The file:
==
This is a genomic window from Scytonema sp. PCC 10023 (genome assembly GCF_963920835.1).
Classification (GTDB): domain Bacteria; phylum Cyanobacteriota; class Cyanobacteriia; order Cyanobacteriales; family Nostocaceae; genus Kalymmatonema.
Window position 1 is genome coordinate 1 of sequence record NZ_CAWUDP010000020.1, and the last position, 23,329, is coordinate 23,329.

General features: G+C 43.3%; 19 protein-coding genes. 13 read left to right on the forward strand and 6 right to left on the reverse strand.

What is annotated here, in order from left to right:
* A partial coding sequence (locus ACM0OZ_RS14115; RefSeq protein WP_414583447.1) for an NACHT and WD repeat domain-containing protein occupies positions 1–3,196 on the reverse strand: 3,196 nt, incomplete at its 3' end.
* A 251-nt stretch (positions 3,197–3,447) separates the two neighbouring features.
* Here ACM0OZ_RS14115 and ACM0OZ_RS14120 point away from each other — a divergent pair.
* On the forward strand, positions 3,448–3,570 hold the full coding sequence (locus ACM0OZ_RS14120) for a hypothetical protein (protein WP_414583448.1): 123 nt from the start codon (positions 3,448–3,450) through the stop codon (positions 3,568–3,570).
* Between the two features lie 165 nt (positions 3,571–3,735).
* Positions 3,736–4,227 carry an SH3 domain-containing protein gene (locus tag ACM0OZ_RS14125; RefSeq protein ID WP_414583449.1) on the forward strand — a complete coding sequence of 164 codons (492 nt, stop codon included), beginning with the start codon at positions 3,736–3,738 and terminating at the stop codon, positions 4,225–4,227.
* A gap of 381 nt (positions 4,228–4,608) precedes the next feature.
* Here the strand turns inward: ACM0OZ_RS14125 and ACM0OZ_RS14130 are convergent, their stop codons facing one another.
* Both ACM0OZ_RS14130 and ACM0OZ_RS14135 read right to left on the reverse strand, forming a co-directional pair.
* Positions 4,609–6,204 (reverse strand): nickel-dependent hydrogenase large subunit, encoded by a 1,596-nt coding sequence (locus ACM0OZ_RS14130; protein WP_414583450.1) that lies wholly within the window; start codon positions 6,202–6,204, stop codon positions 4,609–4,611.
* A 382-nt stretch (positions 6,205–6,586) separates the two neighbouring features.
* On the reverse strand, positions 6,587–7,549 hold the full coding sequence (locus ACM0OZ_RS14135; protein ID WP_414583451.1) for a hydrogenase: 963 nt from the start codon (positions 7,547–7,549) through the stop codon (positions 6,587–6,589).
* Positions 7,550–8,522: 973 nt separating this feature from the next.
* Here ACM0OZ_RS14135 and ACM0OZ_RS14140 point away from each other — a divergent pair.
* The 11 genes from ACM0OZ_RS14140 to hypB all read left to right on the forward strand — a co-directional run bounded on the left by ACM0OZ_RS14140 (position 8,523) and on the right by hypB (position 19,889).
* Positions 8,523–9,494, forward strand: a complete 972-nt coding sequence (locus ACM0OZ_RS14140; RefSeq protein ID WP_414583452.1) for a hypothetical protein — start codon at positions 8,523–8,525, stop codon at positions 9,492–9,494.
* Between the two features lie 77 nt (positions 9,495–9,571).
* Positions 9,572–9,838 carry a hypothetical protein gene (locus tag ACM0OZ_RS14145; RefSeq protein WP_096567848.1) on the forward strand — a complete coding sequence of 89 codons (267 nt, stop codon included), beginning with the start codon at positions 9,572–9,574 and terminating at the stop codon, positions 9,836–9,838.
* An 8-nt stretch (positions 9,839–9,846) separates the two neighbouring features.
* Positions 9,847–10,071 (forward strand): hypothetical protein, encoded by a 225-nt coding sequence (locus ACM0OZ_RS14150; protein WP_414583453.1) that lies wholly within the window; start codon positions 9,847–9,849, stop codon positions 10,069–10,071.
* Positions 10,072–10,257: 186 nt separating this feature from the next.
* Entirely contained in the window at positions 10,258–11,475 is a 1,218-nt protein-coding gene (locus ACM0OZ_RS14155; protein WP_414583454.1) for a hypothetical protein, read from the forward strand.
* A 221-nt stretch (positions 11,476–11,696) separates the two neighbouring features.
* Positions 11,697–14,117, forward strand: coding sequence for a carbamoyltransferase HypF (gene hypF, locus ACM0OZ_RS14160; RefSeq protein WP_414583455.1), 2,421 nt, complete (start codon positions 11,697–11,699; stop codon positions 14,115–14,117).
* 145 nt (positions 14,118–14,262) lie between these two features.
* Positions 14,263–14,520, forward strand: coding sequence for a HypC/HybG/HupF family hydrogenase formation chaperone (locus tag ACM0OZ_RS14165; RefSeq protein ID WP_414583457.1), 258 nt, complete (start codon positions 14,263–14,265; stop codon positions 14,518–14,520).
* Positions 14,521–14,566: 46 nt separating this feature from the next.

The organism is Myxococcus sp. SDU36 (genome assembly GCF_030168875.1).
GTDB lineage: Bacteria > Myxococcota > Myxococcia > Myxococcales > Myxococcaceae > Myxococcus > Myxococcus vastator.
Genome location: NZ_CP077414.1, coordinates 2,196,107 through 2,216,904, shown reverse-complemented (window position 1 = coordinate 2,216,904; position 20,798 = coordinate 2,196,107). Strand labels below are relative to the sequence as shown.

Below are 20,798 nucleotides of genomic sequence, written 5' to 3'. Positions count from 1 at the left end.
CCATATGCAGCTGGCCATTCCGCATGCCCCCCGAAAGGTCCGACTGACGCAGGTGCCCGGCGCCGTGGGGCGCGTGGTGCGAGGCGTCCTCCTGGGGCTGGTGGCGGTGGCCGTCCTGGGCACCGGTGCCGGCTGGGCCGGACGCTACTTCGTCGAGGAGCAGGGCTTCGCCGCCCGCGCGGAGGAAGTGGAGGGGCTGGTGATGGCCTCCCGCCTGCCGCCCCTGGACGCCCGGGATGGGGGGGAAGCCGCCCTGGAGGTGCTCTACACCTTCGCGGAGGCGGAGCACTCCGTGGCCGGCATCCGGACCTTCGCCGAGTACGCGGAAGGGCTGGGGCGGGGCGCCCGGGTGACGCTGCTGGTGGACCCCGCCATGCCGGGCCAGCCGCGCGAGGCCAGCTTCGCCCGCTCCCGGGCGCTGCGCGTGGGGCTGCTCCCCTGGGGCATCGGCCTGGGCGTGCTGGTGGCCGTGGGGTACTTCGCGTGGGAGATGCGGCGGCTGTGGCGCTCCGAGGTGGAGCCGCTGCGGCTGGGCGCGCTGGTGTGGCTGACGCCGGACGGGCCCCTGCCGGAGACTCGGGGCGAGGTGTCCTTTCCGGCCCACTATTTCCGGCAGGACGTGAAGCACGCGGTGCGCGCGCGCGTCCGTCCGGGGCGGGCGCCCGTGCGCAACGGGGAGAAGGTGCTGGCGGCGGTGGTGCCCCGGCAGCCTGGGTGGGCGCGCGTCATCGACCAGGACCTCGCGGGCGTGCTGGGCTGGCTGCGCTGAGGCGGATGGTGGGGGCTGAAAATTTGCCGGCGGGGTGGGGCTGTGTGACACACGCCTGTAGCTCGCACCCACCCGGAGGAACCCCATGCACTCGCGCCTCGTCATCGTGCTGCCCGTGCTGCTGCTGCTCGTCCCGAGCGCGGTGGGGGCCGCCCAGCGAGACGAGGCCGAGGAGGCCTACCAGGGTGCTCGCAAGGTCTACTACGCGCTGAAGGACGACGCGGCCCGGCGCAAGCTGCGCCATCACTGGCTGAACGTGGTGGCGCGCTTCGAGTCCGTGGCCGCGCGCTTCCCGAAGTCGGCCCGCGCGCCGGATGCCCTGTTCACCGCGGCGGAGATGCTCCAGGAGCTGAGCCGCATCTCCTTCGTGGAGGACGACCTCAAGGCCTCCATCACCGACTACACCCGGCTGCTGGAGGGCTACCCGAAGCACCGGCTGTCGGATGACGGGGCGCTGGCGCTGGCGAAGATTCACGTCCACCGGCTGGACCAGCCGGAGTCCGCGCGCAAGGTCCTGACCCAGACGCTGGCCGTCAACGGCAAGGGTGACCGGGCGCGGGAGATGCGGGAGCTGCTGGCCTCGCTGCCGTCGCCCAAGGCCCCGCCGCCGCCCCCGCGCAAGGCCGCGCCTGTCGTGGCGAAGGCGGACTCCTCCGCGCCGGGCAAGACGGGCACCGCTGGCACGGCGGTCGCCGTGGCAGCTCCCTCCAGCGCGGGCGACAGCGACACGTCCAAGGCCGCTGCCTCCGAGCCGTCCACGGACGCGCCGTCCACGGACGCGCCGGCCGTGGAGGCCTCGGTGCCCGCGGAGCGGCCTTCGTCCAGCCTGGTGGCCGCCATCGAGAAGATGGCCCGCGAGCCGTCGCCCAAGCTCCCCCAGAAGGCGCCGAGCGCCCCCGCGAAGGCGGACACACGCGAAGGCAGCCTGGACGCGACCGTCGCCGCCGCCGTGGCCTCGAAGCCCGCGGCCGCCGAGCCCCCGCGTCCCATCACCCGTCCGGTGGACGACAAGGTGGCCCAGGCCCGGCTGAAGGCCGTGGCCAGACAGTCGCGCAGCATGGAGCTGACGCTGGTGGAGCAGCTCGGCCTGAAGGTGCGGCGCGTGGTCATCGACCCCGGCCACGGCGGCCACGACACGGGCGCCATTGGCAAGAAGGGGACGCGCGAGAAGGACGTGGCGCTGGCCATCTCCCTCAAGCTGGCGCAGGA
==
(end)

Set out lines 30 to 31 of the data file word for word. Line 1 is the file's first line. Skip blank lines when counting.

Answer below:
* 145 nt (positions 14,118–14,262) lie between these two features.
* Positions 14,263–14,520, forward strand: coding sequence for a HypC/HybG/HupF family hydrogenase formation chaperone (locus tag ACM0OZ_RS14165; RefSeq protein ID WP_414583457.1), 258 nt, complete (start codon positions 14,263–14,265; stop codon positions 14,518–14,520).